Iraq in talks with three countries over ambitious nuclear plans

Iraq is holding talks with Russia, France and the US to discuss the prospect of building three civilian nuclear reactors.

Kamal Hussein Latif, head of the Iraqi Radioactive Sources Regulatory Authority, told the Iraqi News Agency (INA) on Thursday that two visits had already been made to the Russian embassy in Baghdad.

He said the meetings with Russian officials had resulted in a memorandum of understanding on obtaining Rosatom’s participation in planning the scheme, and that further meetings were to be held with French diplomats.

He said: "Our French counterparts are eager to work with Iraq in the peaceful use of nuclear energy and we are waiting to obtain full approval before releasing more details on this cooperation. We are looking for common ground with our partners in this preliminary phase that precedes the bidding stage."

A meeting with US officials had been requested, but had not yet taken place.

Latif also hinted at the existence of a plan, yet to be presented to the government, that details the costs of building the reactors. If approved, its details will be made public, Latif said.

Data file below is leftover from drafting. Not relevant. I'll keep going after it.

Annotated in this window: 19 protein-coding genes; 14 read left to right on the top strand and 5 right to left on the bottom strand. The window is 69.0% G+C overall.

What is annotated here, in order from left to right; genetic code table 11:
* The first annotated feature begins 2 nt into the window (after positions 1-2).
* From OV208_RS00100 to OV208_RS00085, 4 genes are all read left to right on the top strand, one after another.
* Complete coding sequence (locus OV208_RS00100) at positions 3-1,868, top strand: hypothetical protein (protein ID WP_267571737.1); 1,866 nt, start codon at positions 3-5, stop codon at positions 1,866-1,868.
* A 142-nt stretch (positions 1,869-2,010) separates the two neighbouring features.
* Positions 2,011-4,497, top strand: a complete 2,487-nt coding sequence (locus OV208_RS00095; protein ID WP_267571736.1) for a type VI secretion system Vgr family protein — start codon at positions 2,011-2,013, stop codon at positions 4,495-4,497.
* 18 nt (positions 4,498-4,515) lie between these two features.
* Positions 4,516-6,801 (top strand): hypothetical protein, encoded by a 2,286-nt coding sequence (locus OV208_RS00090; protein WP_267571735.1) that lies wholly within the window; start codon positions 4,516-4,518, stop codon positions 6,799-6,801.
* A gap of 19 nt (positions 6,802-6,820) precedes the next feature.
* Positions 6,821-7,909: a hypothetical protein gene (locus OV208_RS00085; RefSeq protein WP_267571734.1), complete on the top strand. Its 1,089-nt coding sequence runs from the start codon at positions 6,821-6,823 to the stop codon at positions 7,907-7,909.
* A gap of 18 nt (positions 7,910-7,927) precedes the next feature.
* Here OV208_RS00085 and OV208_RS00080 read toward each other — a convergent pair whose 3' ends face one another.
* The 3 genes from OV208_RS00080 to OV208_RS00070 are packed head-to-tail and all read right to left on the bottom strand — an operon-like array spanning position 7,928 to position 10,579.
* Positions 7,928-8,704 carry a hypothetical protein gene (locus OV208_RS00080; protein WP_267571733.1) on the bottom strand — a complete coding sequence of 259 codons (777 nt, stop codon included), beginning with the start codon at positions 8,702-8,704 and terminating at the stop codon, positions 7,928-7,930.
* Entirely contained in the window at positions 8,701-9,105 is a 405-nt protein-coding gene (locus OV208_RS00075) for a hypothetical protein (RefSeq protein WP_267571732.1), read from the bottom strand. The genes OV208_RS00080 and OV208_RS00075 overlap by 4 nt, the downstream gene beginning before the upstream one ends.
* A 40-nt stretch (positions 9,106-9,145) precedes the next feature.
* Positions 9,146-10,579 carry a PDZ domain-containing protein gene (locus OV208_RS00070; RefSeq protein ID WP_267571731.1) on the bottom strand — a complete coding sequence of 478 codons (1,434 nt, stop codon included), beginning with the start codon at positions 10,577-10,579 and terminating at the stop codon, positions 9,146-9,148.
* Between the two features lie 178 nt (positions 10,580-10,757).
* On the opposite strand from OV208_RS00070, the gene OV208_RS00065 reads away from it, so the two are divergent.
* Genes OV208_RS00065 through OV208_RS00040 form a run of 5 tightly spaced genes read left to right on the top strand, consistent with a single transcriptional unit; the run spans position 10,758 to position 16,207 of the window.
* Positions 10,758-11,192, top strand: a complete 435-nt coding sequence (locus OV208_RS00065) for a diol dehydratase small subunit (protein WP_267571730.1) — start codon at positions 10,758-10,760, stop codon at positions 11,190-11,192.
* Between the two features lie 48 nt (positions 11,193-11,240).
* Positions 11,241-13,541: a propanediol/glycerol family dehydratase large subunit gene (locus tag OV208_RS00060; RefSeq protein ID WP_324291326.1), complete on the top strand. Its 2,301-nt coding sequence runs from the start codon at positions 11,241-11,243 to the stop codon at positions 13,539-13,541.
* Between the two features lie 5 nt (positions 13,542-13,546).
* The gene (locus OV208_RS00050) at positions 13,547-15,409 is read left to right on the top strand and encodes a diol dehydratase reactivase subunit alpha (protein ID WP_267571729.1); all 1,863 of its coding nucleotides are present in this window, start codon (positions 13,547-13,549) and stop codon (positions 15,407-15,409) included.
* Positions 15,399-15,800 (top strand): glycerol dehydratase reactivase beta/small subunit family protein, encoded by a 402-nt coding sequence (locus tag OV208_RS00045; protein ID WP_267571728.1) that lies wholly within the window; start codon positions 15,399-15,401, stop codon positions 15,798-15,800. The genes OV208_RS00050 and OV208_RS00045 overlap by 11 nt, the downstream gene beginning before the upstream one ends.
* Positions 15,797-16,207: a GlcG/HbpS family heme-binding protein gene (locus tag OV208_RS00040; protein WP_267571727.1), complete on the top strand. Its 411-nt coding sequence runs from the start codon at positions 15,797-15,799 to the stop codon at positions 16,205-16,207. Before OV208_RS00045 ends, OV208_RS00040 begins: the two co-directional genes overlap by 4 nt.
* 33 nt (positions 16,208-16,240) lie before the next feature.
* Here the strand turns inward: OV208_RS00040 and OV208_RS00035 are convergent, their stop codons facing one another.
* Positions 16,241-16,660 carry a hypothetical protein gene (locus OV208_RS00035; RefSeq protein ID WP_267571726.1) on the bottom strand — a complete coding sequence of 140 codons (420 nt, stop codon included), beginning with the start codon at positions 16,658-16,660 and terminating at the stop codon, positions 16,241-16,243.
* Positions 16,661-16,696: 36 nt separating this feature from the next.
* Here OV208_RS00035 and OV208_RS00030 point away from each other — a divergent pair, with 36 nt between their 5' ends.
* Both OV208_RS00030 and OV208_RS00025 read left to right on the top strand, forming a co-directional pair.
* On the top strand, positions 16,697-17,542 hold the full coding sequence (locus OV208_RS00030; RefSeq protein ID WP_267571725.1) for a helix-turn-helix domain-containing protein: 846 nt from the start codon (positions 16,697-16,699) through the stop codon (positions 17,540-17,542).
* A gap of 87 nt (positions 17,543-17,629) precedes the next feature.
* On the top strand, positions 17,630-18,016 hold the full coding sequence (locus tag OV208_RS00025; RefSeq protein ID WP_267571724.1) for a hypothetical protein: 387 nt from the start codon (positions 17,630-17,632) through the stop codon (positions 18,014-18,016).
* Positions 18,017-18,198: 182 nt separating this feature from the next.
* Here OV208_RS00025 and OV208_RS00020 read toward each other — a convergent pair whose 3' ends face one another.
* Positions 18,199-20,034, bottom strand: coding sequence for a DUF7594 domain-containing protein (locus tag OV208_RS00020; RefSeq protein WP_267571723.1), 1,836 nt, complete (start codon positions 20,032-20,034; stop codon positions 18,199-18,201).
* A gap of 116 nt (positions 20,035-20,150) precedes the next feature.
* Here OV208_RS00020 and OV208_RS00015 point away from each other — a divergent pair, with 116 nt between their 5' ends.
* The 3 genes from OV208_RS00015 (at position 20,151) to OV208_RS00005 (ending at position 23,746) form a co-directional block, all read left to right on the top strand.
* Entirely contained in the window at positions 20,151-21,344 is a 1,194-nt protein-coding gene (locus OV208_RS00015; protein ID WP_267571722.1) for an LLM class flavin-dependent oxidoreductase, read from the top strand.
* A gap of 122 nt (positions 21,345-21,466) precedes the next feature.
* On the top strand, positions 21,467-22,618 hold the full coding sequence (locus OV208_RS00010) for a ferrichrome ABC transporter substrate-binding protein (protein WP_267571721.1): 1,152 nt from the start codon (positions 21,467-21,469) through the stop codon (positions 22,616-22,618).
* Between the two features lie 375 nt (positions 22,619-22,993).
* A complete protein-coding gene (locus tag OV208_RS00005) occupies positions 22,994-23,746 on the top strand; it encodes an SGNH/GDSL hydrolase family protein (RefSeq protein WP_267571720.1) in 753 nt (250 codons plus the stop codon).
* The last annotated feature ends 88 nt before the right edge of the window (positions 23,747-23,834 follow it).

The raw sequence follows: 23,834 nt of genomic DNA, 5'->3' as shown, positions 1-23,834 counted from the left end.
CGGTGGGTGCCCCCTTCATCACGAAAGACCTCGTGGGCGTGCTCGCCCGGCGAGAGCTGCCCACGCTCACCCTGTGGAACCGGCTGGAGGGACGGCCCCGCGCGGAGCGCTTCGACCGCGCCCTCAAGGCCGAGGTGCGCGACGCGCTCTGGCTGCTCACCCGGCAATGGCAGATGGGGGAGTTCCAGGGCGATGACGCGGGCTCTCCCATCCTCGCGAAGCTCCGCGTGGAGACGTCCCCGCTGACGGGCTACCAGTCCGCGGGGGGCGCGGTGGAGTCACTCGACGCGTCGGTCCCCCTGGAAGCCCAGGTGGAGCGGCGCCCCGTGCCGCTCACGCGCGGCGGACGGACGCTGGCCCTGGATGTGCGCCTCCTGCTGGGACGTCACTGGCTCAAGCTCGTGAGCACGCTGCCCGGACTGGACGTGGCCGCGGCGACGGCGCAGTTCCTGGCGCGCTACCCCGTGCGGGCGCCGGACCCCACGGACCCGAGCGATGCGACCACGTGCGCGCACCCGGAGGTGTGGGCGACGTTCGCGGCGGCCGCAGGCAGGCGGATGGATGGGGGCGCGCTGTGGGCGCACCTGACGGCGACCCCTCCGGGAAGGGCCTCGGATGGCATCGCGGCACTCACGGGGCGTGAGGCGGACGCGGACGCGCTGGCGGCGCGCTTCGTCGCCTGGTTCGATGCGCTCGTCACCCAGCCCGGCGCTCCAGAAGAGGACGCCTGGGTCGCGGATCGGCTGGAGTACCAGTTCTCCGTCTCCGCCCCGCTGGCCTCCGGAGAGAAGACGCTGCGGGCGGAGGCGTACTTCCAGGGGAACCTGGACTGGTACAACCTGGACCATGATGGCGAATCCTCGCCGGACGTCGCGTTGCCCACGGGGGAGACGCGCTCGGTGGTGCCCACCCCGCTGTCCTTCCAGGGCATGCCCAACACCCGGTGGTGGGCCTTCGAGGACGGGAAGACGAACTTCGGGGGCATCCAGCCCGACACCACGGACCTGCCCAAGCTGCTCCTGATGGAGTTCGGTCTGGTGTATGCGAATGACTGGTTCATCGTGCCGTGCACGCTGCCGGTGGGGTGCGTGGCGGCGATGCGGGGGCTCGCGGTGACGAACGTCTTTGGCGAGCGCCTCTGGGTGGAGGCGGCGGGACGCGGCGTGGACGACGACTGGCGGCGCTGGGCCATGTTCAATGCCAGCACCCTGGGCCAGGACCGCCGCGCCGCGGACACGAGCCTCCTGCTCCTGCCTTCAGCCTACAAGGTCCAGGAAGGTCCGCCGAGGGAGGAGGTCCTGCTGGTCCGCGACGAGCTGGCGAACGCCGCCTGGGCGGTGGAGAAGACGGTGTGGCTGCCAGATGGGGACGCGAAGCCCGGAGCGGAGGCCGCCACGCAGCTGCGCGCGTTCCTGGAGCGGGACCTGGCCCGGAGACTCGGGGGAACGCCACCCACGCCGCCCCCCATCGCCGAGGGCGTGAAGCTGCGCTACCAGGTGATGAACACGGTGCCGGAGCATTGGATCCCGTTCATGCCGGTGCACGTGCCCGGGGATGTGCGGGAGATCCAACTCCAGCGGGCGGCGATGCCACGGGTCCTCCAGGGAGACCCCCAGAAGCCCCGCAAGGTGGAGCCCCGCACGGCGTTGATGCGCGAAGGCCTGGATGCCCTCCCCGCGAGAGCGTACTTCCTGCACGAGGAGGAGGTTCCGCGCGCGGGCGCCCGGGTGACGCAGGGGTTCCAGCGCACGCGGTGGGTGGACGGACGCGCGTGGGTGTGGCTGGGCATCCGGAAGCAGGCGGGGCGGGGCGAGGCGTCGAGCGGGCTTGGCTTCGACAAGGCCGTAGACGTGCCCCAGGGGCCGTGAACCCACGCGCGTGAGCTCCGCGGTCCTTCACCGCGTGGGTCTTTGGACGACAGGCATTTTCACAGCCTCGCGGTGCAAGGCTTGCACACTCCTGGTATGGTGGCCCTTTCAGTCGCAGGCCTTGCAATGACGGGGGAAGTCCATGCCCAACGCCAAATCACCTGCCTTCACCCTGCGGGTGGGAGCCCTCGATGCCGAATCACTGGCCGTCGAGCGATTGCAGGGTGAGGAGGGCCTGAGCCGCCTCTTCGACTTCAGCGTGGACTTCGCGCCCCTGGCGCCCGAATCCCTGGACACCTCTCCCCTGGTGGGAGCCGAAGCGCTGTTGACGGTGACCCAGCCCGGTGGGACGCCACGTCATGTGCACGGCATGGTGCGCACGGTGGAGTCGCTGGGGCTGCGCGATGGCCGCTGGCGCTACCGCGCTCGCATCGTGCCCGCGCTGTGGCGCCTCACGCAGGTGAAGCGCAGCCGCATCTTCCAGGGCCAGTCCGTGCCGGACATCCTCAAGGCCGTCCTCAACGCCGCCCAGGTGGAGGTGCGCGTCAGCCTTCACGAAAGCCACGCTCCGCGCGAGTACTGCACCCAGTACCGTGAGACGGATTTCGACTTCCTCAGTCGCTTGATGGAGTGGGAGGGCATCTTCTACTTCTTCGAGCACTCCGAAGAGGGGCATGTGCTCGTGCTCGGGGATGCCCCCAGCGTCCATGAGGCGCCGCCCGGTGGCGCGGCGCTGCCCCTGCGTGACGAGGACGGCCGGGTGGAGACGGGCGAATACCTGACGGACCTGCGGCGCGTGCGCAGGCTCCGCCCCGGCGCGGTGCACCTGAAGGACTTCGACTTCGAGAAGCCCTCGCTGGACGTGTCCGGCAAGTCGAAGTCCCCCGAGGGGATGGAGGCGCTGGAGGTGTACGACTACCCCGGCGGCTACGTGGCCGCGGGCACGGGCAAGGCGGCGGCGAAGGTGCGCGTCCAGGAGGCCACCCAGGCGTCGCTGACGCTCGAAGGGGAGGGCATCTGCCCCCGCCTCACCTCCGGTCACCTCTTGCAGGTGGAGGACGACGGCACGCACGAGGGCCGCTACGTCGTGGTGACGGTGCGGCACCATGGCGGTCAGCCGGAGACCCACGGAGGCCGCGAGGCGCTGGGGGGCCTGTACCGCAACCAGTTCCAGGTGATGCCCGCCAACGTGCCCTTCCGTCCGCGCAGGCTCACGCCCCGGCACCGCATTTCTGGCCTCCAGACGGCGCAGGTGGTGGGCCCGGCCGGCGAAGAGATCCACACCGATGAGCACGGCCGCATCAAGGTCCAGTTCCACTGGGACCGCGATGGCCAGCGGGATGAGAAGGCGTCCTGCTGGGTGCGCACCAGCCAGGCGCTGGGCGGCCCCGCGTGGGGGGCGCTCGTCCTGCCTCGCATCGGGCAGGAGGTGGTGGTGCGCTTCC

Saaran Al-Aajibi, a member of the Parliamentary Security and Defence Committee, said he was hopeful Iraq would build reactors similar to those of its neighbours, although the infrastructure required would put a strain on the government’s finances.

In the region, only Iran and the UAE have nuclear reactors in operation, although work is underway on the Akkuyu plant in Turkey, with another two in the pipeline. Saudi Arabia hopes to generate 17GW from nuclear sources by 2040 and Egypt is working with Rosatom on a $25bn scheme to build four advanced third generation reactors at Dabaa (see further reading).

Iraq has suffered chronic electricity shortfalls since the 2003 Gulf War. In 2019 it was estimated that installed capacity was able to generate 18GW of power, compared with a peak summer demand of  24GW. Electricity shortages are seen by many as an important underlying cause of political instability in the country.

Image: Work under way on the UAE’s Barakah nuclear plant, the first in the Arab world (Wikiemirati/CC BY-SA 4.0)

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